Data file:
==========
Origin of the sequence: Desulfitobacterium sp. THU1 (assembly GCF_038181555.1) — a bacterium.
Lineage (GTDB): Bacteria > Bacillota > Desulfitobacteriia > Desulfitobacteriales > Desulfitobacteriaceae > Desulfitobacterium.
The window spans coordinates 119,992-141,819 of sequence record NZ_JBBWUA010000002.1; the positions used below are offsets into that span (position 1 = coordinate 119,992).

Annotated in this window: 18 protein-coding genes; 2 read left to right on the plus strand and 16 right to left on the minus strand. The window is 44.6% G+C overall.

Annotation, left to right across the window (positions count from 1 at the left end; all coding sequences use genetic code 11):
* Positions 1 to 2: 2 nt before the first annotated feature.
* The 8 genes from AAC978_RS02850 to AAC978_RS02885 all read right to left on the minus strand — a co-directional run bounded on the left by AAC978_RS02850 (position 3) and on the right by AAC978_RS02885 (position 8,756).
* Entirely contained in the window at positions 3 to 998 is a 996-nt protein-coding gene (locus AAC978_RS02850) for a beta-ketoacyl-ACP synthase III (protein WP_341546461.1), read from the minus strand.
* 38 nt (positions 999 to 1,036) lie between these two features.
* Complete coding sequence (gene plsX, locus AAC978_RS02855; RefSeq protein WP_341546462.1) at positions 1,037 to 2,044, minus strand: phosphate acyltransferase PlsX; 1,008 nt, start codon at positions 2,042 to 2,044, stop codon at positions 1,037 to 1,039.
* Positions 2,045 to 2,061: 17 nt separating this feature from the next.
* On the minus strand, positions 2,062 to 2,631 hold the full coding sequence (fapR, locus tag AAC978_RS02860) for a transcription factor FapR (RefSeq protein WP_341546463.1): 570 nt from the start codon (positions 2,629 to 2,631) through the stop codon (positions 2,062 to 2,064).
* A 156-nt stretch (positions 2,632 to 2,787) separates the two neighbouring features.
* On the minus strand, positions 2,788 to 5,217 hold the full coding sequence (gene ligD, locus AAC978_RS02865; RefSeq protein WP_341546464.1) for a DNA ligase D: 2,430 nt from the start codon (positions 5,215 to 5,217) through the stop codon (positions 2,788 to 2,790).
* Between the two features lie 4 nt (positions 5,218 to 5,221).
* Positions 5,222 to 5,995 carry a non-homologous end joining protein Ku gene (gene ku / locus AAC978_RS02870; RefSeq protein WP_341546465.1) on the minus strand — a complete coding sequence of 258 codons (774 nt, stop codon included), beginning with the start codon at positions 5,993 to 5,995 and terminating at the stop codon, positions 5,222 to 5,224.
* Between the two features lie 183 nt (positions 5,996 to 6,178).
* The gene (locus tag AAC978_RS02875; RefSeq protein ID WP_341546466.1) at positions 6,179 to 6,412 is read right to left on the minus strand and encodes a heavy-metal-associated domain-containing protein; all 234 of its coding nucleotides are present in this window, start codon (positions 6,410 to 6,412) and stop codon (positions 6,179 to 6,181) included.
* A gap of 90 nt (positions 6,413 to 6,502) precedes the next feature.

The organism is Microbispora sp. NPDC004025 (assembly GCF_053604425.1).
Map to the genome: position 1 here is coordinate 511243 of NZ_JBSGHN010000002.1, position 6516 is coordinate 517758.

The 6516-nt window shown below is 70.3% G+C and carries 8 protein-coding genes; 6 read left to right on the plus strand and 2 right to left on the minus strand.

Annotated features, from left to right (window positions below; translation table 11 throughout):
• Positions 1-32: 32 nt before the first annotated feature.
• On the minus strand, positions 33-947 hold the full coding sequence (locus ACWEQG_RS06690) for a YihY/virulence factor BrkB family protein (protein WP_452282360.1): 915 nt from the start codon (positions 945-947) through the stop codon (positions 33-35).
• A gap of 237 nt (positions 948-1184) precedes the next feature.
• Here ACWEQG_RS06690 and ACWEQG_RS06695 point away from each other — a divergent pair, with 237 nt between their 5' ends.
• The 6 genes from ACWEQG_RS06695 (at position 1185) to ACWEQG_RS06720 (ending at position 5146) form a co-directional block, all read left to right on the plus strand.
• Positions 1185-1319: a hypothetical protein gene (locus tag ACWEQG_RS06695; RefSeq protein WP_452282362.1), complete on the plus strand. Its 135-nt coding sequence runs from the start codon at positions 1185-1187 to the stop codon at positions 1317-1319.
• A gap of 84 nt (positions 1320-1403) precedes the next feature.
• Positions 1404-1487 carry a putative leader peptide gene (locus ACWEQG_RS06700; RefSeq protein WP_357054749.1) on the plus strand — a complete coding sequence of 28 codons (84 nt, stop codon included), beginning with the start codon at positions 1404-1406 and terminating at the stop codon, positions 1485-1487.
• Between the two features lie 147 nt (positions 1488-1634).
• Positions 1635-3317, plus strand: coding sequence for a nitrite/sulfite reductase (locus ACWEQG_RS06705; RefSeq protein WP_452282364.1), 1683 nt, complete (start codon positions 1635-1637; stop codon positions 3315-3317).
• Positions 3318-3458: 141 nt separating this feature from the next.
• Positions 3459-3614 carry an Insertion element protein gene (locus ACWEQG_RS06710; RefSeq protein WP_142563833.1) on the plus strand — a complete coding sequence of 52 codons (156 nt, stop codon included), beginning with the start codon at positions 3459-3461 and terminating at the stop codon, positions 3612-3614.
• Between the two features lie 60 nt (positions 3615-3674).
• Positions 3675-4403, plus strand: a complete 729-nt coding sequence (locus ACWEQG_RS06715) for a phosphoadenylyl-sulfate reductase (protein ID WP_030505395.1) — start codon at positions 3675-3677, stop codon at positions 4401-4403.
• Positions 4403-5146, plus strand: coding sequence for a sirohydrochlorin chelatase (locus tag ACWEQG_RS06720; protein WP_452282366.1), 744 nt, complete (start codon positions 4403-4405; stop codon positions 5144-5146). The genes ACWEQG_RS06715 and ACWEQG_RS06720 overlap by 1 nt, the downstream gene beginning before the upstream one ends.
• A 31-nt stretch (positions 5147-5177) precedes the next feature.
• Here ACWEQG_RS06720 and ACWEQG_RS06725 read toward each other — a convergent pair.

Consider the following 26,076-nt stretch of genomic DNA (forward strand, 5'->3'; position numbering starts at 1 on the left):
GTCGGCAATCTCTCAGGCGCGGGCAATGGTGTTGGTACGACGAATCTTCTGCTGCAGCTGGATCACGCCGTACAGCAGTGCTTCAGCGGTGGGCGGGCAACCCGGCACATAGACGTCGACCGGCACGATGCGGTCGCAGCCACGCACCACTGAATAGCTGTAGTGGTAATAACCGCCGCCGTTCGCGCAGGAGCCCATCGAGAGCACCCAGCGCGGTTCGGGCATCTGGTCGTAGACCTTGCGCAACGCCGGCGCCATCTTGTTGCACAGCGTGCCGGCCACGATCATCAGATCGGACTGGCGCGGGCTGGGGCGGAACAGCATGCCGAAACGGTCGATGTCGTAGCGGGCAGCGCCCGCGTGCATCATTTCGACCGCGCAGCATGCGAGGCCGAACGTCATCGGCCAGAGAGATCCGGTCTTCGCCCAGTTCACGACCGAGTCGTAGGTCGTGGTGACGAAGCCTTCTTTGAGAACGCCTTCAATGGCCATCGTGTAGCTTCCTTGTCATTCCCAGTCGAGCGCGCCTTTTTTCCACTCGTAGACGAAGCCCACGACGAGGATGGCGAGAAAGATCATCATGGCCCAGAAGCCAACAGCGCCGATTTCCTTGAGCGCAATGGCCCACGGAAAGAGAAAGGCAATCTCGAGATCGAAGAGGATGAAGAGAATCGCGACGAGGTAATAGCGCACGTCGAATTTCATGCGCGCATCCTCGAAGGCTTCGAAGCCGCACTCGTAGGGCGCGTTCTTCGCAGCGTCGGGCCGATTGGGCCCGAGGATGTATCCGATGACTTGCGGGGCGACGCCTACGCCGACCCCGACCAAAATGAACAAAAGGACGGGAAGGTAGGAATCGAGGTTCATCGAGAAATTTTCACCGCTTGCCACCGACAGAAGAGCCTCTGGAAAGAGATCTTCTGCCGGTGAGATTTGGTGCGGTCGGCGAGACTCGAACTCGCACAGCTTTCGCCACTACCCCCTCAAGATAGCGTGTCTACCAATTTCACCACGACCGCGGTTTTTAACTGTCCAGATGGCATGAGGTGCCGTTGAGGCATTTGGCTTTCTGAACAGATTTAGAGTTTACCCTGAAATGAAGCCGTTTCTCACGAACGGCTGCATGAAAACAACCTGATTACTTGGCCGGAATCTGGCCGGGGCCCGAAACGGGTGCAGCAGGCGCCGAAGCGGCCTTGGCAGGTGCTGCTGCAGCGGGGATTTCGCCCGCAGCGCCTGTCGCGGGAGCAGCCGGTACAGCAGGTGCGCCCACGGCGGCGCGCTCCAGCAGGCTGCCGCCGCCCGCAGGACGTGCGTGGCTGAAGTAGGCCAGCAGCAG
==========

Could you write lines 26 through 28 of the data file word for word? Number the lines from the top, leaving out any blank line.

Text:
• A gap of 237 nt (positions 948-1184) precedes the next feature.
• Here ACWEQG_RS06690 and ACWEQG_RS06695 point away from each other — a divergent pair, with 237 nt between their 5' ends.
• The 6 genes from ACWEQG_RS06695 (at position 1185) to ACWEQG_RS06720 (ending at position 5146) form a co-directional block, all read left to right on the plus strand.